“It is not the strongest of the species that survives, nor the most intelligent, but the one most responsive to change.” — Charles Darwin.
Toilets that flush on command through Amazon’s Alexa. Sump pumps that send out instant notifications to your phone the second there is problem. Toilets, sump pumps—do we really need technological advancements for such items that we have been relying on for decades? If it ain’t broke … Is there such a thing as too much technology in our industry?
“There is no such thing as too much technology in the trades. If it helps with productivity, that’s a good thing,” says Jon Block, job superintendent and chief estimator LH Block Electric Co. Inc., Bartlett, Ill.
For example, Block uses his smartphone for ordering materials and pricing out jobs. The supplier has an iPhone app, says Block, which tells me pricing, availability and cut sheets on most parts. It also allows me to place orders until 10pm, to be delivered the next morning. “That sure beats the heck out of calling the supply house, waiting for the counter guy to walk back and check stock, calculate my pricing. I can price out a complete job in my truck in the parking lot of the project. The old saying still holds true, ‘Time is Money!’ I was able to get rid of 200 lbs. of old paper catalogs off my desk.”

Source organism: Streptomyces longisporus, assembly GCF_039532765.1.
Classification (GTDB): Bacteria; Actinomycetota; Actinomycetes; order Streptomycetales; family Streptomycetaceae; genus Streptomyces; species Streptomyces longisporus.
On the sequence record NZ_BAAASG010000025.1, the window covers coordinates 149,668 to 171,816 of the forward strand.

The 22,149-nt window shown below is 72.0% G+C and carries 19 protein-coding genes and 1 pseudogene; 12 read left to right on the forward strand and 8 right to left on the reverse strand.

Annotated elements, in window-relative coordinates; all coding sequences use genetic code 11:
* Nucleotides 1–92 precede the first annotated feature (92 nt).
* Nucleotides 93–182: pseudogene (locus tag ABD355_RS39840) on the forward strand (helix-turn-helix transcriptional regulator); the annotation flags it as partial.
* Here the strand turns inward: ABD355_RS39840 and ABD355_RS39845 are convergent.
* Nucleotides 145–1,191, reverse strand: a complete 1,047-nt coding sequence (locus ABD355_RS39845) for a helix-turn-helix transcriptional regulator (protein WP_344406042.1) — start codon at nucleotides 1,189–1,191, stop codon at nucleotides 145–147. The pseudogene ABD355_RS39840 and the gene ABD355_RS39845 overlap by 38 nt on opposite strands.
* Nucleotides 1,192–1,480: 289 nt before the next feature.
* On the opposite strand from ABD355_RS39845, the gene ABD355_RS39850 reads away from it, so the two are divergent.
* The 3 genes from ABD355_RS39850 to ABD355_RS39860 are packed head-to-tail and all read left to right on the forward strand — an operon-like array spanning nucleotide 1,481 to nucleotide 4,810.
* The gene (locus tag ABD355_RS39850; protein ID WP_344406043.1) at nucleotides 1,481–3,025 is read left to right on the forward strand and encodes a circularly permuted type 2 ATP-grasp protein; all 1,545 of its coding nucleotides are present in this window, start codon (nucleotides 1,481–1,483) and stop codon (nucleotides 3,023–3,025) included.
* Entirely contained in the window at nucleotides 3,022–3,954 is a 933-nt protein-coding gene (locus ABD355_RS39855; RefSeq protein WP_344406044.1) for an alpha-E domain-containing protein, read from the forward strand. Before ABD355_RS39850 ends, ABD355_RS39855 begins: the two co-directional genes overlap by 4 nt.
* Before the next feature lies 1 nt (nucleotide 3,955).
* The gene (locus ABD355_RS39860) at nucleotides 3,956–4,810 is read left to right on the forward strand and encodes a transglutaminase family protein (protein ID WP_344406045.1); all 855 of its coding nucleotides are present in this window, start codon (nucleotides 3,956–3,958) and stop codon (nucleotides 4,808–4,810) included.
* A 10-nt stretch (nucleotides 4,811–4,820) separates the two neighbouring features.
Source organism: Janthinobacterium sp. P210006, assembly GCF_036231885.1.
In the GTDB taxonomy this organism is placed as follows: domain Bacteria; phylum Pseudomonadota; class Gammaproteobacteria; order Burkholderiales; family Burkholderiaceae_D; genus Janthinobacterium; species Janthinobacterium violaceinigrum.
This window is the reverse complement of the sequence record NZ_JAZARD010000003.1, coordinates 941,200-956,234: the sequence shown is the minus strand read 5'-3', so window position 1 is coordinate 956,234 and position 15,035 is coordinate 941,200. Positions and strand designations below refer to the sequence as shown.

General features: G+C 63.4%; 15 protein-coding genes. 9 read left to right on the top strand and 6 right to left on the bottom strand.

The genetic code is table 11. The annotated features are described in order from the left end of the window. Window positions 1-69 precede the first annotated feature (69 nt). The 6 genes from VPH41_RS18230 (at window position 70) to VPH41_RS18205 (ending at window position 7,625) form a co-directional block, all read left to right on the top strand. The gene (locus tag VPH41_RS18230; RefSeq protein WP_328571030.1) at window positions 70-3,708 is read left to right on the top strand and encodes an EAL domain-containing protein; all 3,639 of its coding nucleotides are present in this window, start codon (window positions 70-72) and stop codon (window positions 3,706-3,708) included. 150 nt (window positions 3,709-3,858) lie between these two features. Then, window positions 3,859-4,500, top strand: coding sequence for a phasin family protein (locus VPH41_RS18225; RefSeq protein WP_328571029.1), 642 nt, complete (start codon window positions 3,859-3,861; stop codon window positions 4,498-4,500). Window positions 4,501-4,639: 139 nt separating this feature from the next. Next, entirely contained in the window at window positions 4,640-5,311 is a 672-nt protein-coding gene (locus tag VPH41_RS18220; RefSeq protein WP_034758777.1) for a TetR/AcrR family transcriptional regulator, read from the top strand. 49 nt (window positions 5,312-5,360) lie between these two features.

Dave Yates, F.W. Behler, Inc., York, Pa., agrees that the more advanced, the better. “One thing is for sure, we’re not going back to standing pilots and thermocouples!” says Yates. “I like the way technology is evolving with WiFi, sending us alerts if something is amiss. If you ask me, we still have a long way to go, but it keeps getting better.”
But not everyone is totally sold. “Everyone wants the technological dreams to come true, but customers don’t really care. More often than not, it’s ‘just fix it,’” says Stuart Klein, master plumber at Langan’s Plumbing & Heating, LLC. “The pricing continues to get out of hand, and the customers fail to see the value in our services,” says Klein.
Yet one of the issues with ever-changing technology is going to be finding parts, says Jeremy Plasse, heating specialist sales, United Plumbing Supply, Springfield, Mass. “You can find a thermocouple for a 40-year-old boiler, but good luck finding some electronic parts from controls 15+ years old. The manufacturer only produces them for a number of years after they discontinue them. Try telling your customer, ‘sorry, cant get that part but here is a quote for 3k for a control upgrade,’” says Plasse.
Others are a bit skeptical still. Planned obsolescence is the term Matthew Kyle, master tech and sales advisor, Pronto Heating & Air Conditioning, Inc., Edina, Minn., uses. “Manufacturers have told me they design systems to meet the warranty life. Controls boards and ECM motors priced out to the customer at $1000+? A lot of new machines are going to be thrown into the scrap dumpster soon,” says Kyle.
Overall, technology has to be a good thing, right? It helps contractors be more efficient. “Technology can be the best solution to the labor shortage,” says Robert O’Brien, owner, Technical Heating Co., Mt. Sinai, New York. For example, says O’Brien, “A boiler with a fault code, the tech can connect to boiler with either Bluetooth or WiFi. At that point a flow chart should appear outlining the fault as well as the troubleshooting procedure to follow. There should be clickable links to video showing how to perform these functions. A less experienced tech can be functional with this type of support.”
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